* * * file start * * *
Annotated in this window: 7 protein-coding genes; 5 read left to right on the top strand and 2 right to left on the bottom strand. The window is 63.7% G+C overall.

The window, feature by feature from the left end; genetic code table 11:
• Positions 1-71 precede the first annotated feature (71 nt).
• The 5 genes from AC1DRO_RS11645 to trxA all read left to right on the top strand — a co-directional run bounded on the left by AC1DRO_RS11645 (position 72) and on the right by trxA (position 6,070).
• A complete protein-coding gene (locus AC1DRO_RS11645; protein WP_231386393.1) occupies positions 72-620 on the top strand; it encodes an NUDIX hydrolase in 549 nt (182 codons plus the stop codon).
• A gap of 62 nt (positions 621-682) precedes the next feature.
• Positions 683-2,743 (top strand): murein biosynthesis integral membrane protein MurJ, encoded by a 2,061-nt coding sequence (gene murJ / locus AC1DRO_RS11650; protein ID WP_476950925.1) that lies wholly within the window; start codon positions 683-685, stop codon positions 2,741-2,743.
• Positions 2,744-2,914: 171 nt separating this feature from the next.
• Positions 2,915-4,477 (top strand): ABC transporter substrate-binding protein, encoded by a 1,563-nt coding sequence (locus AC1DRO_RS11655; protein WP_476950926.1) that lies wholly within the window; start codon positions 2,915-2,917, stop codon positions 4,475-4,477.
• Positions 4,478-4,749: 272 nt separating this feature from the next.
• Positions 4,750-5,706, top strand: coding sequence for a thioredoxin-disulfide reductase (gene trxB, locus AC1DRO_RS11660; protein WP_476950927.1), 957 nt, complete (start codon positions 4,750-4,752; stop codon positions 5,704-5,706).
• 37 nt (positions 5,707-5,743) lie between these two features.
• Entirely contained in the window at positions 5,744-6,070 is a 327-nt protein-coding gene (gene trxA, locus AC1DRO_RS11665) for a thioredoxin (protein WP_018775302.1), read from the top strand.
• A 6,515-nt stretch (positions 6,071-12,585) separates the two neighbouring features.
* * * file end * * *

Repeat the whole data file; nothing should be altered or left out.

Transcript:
Annotated in this window: 7 protein-coding genes; 5 read left to right on the top strand and 2 right to left on the bottom strand. The window is 63.7% G+C overall.

The window, feature by feature from the left end; genetic code table 11:
• Positions 1-71 precede the first annotated feature (71 nt).
• The 5 genes from AC1DRO_RS11645 to trxA all read left to right on the top strand — a co-directional run bounded on the left by AC1DRO_RS11645 (position 72) and on the right by trxA (position 6,070).
• A complete protein-coding gene (locus AC1DRO_RS11645; protein WP_231386393.1) occupies positions 72-620 on the top strand; it encodes an NUDIX hydrolase in 549 nt (182 codons plus the stop codon).
• A gap of 62 nt (positions 621-682) precedes the next feature.
• Positions 683-2,743 (top strand): murein biosynthesis integral membrane protein MurJ, encoded by a 2,061-nt coding sequence (gene murJ / locus AC1DRO_RS11650; protein ID WP_476950925.1) that lies wholly within the window; start codon positions 683-685, stop codon positions 2,741-2,743.
• Positions 2,744-2,914: 171 nt separating this feature from the next.
• Positions 2,915-4,477 (top strand): ABC transporter substrate-binding protein, encoded by a 1,563-nt coding sequence (locus AC1DRO_RS11655; protein WP_476950926.1) that lies wholly within the window; start codon positions 2,915-2,917, stop codon positions 4,475-4,477.
• Positions 4,478-4,749: 272 nt separating this feature from the next.
• Positions 4,750-5,706, top strand: coding sequence for a thioredoxin-disulfide reductase (gene trxB, locus AC1DRO_RS11660; protein WP_476950927.1), 957 nt, complete (start codon positions 4,750-4,752; stop codon positions 5,704-5,706).
• 37 nt (positions 5,707-5,743) lie between these two features.
• Entirely contained in the window at positions 5,744-6,070 is a 327-nt protein-coding gene (gene trxA, locus AC1DRO_RS11665) for a thioredoxin (protein WP_018775302.1), read from the top strand.
• A 6,515-nt stretch (positions 6,071-12,585) separates the two neighbouring features.